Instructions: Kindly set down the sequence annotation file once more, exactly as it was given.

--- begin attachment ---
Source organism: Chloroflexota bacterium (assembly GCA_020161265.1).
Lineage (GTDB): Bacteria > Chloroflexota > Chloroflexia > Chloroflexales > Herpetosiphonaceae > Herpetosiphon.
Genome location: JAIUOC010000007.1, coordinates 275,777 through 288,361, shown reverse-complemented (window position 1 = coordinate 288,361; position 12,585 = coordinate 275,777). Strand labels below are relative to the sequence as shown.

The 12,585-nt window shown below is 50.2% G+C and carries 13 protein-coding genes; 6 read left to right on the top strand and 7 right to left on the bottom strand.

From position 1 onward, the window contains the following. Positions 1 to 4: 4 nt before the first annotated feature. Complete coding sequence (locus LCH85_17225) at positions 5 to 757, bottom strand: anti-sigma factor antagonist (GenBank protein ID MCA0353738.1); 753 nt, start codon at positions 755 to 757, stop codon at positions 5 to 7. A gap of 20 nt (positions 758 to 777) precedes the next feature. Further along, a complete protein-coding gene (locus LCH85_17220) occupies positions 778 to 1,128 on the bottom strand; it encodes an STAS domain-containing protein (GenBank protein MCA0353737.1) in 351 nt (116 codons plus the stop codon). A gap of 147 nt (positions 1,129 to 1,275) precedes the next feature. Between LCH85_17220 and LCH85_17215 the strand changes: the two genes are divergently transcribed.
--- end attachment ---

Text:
Source organism: Chloroflexota bacterium (assembly GCA_020161265.1).
Lineage (GTDB): Bacteria > Chloroflexota > Chloroflexia > Chloroflexales > Herpetosiphonaceae > Herpetosiphon.
Genome location: JAIUOC010000007.1, coordinates 275,777 through 288,361, shown reverse-complemented (window position 1 = coordinate 288,361; position 12,585 = coordinate 275,777). Strand labels below are relative to the sequence as shown.

The 12,585-nt window shown below is 50.2% G+C and carries 13 protein-coding genes; 6 read left to right on the top strand and 7 right to left on the bottom strand.

From position 1 onward, the window contains the following. Positions 1 to 4: 4 nt before the first annotated feature. Complete coding sequence (locus LCH85_17225) at positions 5 to 757, bottom strand: anti-sigma factor antagonist (GenBank protein ID MCA0353738.1); 753 nt, start codon at positions 755 to 757, stop codon at positions 5 to 7. A gap of 20 nt (positions 758 to 777) precedes the next feature. Further along, a complete protein-coding gene (locus LCH85_17220) occupies positions 778 to 1,128 on the bottom strand; it encodes an STAS domain-containing protein (GenBank protein MCA0353737.1) in 351 nt (116 codons plus the stop codon). A gap of 147 nt (positions 1,129 to 1,275) precedes the next feature. Between LCH85_17220 and LCH85_17215 the strand changes: the two genes are divergently transcribed.